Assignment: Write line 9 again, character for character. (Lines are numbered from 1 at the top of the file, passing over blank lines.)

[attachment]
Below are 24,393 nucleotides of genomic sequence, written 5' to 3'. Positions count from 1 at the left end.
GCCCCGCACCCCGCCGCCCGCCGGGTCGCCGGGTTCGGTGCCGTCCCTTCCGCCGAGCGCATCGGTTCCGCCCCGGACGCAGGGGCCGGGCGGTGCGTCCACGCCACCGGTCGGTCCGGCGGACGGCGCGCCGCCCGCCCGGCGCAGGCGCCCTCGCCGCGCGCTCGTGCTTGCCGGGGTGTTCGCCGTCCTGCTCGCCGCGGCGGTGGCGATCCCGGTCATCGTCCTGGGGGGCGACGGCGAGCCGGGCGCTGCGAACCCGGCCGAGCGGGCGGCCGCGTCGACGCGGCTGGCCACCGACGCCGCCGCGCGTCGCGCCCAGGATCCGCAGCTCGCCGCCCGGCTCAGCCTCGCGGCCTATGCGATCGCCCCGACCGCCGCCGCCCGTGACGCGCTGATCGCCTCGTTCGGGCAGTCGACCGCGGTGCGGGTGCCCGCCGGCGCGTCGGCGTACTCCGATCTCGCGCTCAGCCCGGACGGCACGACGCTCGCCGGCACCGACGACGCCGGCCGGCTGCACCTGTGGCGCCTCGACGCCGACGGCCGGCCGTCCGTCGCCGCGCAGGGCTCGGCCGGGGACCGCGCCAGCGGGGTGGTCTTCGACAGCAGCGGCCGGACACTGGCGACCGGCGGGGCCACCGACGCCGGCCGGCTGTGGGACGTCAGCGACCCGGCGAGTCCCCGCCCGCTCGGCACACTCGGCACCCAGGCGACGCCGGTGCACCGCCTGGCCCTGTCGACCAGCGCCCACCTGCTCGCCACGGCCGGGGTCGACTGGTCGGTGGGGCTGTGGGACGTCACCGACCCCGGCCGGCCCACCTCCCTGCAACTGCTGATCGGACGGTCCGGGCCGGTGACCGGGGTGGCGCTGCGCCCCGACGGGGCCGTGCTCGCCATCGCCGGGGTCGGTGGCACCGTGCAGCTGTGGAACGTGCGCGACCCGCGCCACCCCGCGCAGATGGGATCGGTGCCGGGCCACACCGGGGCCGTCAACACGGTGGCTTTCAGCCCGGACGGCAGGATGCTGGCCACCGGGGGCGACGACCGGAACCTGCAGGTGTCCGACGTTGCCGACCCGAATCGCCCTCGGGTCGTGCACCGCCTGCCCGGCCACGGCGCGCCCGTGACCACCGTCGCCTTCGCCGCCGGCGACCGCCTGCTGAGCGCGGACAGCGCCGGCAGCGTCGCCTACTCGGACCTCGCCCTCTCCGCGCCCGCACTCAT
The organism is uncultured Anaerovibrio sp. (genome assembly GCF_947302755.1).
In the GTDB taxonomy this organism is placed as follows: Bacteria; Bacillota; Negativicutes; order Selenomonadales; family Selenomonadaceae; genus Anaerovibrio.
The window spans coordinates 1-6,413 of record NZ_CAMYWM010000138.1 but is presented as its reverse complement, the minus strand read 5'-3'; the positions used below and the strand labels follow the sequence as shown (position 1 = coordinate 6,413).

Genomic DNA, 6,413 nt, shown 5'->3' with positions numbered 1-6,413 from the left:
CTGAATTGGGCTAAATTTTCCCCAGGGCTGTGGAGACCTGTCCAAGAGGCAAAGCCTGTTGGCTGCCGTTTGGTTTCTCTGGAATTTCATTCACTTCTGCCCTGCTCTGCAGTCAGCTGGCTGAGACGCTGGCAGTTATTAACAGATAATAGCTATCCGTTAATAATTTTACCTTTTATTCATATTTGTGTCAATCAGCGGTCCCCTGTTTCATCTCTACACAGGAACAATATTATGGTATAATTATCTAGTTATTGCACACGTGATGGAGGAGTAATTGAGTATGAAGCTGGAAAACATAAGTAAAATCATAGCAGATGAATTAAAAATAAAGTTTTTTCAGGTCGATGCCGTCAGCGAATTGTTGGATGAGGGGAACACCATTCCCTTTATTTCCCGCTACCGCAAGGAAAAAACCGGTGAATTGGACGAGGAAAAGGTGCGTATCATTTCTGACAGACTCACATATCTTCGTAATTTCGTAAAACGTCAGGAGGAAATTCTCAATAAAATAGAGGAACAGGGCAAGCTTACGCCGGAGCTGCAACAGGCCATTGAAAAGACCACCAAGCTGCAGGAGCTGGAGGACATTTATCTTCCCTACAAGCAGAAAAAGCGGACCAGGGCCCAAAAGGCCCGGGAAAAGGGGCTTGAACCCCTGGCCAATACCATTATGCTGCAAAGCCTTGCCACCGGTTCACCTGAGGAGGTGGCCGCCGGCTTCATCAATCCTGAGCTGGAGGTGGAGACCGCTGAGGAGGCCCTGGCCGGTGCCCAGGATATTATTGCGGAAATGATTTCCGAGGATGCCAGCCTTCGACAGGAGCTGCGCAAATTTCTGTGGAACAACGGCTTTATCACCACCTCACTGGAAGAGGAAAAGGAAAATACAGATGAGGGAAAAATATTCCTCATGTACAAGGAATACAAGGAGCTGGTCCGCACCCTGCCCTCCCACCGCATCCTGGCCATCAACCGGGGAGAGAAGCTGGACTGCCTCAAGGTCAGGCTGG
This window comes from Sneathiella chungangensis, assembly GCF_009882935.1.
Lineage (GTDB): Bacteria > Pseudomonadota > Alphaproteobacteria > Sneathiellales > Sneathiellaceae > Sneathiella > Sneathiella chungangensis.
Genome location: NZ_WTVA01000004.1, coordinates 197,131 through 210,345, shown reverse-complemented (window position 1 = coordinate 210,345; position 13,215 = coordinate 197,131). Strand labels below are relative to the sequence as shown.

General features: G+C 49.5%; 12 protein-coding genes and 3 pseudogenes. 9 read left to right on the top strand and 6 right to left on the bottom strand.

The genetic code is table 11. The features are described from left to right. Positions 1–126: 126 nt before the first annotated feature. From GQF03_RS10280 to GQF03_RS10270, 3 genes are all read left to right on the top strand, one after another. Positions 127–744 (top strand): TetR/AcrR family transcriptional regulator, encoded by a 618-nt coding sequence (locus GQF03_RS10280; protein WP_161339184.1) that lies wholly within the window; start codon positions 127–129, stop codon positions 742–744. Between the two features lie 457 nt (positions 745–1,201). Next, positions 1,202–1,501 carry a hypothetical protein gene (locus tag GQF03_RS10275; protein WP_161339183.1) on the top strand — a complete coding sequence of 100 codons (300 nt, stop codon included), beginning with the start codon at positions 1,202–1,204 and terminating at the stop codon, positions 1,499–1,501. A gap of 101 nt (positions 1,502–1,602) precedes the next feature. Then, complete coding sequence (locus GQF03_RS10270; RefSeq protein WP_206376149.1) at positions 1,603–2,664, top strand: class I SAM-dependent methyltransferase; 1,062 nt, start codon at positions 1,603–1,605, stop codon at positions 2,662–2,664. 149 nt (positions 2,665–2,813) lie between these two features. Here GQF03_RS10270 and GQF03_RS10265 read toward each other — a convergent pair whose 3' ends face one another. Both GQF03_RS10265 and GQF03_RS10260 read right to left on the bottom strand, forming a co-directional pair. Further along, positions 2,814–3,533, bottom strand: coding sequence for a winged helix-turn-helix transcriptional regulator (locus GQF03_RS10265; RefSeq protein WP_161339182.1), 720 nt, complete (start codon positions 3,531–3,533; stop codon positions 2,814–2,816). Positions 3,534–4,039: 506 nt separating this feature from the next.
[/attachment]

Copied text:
Lineage (GTDB): Bacteria > Pseudomonadota > Alphaproteobacteria > Sneathiellales > Sneathiellaceae > Sneathiella > Sneathiella chungangensis.